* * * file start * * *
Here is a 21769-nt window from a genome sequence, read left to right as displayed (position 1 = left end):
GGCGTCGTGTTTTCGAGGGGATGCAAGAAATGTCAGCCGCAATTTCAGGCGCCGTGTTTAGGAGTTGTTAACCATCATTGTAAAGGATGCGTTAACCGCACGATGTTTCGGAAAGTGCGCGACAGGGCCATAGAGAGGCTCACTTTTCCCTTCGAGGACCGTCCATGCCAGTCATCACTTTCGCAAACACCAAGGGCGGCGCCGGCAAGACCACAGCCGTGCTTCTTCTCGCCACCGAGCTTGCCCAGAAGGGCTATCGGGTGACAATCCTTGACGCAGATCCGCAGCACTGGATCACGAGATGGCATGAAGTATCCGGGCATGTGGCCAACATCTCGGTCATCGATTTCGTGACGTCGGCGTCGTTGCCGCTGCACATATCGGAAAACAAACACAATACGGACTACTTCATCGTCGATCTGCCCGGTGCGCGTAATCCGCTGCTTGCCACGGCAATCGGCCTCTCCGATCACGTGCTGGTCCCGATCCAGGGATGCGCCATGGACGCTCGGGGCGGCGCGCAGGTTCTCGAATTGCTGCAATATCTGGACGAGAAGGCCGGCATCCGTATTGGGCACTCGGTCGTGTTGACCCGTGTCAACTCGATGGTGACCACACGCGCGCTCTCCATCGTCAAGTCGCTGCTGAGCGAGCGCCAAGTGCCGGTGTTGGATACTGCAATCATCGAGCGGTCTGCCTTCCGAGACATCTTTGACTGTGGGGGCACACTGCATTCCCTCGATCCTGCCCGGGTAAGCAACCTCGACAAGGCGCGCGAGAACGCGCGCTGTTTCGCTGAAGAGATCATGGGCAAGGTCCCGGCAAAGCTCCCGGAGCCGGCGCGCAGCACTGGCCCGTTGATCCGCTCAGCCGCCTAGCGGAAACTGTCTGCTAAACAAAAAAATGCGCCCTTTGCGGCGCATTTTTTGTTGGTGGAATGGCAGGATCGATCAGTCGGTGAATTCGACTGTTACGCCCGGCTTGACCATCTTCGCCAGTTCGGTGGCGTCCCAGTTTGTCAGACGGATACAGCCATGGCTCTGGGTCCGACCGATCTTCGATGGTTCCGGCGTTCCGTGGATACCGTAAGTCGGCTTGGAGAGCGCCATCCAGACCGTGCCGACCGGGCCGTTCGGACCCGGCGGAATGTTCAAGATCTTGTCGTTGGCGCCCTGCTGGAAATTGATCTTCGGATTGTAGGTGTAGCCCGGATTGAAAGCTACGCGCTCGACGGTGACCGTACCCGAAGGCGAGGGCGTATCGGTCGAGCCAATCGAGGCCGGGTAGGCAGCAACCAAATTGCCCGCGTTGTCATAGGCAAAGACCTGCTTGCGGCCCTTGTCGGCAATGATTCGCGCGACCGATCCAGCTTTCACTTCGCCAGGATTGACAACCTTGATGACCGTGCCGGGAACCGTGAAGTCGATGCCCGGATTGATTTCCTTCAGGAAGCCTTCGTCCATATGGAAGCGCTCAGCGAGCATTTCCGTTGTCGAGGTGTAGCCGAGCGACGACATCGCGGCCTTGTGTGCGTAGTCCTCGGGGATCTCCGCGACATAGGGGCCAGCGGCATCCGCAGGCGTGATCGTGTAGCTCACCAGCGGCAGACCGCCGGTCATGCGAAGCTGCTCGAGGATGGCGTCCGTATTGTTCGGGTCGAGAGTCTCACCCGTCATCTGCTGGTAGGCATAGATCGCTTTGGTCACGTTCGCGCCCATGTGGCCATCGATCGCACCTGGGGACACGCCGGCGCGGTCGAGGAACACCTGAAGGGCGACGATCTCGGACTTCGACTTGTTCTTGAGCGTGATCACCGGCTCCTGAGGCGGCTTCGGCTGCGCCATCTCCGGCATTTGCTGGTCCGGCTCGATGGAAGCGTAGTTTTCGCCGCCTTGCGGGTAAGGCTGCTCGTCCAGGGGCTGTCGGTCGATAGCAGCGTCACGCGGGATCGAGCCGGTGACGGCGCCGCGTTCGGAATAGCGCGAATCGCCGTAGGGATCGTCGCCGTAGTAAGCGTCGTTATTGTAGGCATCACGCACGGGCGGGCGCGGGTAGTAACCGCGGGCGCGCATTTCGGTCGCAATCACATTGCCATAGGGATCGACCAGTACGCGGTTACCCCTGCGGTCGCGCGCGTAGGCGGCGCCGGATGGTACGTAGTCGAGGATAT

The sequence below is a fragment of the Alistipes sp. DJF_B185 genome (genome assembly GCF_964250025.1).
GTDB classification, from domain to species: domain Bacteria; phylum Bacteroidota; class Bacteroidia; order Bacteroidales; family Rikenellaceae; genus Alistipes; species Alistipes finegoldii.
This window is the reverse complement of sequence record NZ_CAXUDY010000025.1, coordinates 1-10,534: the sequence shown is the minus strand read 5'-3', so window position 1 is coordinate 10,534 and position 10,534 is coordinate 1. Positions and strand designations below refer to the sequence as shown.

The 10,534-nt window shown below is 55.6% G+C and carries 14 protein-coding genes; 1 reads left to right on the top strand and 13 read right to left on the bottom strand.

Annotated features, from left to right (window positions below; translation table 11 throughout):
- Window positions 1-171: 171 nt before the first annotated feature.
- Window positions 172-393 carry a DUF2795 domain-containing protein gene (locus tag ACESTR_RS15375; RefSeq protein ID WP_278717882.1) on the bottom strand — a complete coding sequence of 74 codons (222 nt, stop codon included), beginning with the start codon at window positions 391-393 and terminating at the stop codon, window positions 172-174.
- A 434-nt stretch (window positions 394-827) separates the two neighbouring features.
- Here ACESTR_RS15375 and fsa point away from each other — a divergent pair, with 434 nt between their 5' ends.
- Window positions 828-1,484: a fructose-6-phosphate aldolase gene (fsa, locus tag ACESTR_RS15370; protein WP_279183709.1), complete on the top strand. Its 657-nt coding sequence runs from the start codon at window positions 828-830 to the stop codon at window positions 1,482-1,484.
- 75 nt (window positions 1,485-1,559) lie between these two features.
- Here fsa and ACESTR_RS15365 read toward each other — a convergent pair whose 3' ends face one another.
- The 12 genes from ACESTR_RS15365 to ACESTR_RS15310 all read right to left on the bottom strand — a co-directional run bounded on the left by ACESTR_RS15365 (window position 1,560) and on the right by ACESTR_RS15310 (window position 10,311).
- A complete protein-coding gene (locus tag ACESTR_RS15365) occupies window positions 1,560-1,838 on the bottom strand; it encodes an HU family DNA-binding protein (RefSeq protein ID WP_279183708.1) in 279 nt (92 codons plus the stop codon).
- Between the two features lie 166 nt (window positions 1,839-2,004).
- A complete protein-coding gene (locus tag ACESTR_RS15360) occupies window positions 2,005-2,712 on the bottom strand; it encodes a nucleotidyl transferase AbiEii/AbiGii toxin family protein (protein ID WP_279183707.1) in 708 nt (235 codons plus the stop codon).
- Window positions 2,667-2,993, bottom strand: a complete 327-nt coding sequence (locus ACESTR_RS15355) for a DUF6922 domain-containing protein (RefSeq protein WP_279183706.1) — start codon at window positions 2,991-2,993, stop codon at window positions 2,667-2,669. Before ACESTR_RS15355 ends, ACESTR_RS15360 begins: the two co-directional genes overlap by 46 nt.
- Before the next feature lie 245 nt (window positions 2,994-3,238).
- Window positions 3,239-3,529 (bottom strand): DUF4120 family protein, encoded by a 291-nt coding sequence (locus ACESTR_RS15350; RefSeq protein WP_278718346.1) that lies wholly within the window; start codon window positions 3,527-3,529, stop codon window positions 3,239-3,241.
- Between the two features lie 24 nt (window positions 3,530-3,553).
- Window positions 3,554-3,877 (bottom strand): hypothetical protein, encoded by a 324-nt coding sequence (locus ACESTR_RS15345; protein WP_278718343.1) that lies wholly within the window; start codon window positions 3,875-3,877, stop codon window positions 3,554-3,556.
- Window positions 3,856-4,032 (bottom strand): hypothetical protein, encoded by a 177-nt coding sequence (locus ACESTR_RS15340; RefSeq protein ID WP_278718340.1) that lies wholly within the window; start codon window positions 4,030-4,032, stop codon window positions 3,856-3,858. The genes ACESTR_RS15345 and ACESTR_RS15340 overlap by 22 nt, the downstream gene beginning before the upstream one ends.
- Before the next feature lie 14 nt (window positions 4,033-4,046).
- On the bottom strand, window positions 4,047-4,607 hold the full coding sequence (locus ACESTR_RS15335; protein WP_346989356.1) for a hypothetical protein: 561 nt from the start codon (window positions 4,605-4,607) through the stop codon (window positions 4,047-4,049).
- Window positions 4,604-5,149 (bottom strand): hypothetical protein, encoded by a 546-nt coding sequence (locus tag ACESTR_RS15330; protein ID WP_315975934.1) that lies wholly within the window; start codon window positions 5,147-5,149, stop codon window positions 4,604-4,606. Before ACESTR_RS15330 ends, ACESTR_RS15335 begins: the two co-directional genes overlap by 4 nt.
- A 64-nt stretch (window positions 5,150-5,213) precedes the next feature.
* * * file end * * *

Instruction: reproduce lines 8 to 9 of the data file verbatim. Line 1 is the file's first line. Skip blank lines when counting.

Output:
- Window positions 1-171: 171 nt before the first annotated feature.
- Window positions 172-393 carry a DUF2795 domain-containing protein gene (locus tag ACESTR_RS15375; RefSeq protein ID WP_278717882.1) on the bottom strand — a complete coding sequence of 74 codons (222 nt, stop codon included), beginning with the start codon at window positions 391-393 and terminating at the stop codon, window positions 172-174.